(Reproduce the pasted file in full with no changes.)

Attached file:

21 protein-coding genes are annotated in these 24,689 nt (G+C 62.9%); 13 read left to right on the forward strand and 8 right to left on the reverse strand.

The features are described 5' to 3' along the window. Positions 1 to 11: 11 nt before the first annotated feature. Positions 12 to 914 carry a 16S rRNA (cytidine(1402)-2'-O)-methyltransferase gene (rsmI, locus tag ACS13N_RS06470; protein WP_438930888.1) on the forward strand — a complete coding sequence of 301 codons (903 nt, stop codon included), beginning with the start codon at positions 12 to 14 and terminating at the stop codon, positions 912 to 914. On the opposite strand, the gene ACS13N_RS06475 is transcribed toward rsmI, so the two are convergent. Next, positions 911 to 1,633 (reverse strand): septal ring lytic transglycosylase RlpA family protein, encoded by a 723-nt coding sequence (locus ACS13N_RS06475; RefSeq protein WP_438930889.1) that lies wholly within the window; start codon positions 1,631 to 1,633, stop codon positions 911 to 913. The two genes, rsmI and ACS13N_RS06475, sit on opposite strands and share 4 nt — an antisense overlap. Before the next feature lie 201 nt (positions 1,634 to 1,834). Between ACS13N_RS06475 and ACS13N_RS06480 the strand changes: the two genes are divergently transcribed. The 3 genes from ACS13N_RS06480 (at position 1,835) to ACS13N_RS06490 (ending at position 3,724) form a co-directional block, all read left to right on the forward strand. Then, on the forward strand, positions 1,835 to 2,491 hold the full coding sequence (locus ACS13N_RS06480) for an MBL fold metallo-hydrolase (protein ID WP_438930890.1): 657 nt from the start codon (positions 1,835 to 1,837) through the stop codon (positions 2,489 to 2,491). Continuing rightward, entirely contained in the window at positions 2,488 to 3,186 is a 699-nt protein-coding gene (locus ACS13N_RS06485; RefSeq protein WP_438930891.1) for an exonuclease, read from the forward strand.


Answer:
21 protein-coding genes are annotated in these 24,689 nt (G+C 62.9%); 13 read left to right on the forward strand and 8 right to left on the reverse strand.

The features are described 5' to 3' along the window. Positions 1 to 11: 11 nt before the first annotated feature. Positions 12 to 914 carry a 16S rRNA (cytidine(1402)-2'-O)-methyltransferase gene (rsmI, locus tag ACS13N_RS06470; protein WP_438930888.1) on the forward strand — a complete coding sequence of 301 codons (903 nt, stop codon included), beginning with the start codon at positions 12 to 14 and terminating at the stop codon, positions 912 to 914. On the opposite strand, the gene ACS13N_RS06475 is transcribed toward rsmI, so the two are convergent. Next, positions 911 to 1,633 (reverse strand): septal ring lytic transglycosylase RlpA family protein, encoded by a 723-nt coding sequence (locus ACS13N_RS06475; RefSeq protein WP_438930889.1) that lies wholly within the window; start codon positions 1,631 to 1,633, stop codon positions 911 to 913. The two genes, rsmI and ACS13N_RS06475, sit on opposite strands and share 4 nt — an antisense overlap. Before the next feature lie 201 nt (positions 1,634 to 1,834). Between ACS13N_RS06475 and ACS13N_RS06480 the strand changes: the two genes are divergently transcribed. The 3 genes from ACS13N_RS06480 (at position 1,835) to ACS13N_RS06490 (ending at position 3,724) form a co-directional block, all read left to right on the forward strand. Then, on the forward strand, positions 1,835 to 2,491 hold the full coding sequence (locus ACS13N_RS06480) for an MBL fold metallo-hydrolase (protein ID WP_438930890.1): 657 nt from the start codon (positions 1,835 to 1,837) through the stop codon (positions 2,489 to 2,491). Continuing rightward, entirely contained in the window at positions 2,488 to 3,186 is a 699-nt protein-coding gene (locus ACS13N_RS06485; RefSeq protein WP_438930891.1) for an exonuclease, read from the forward strand.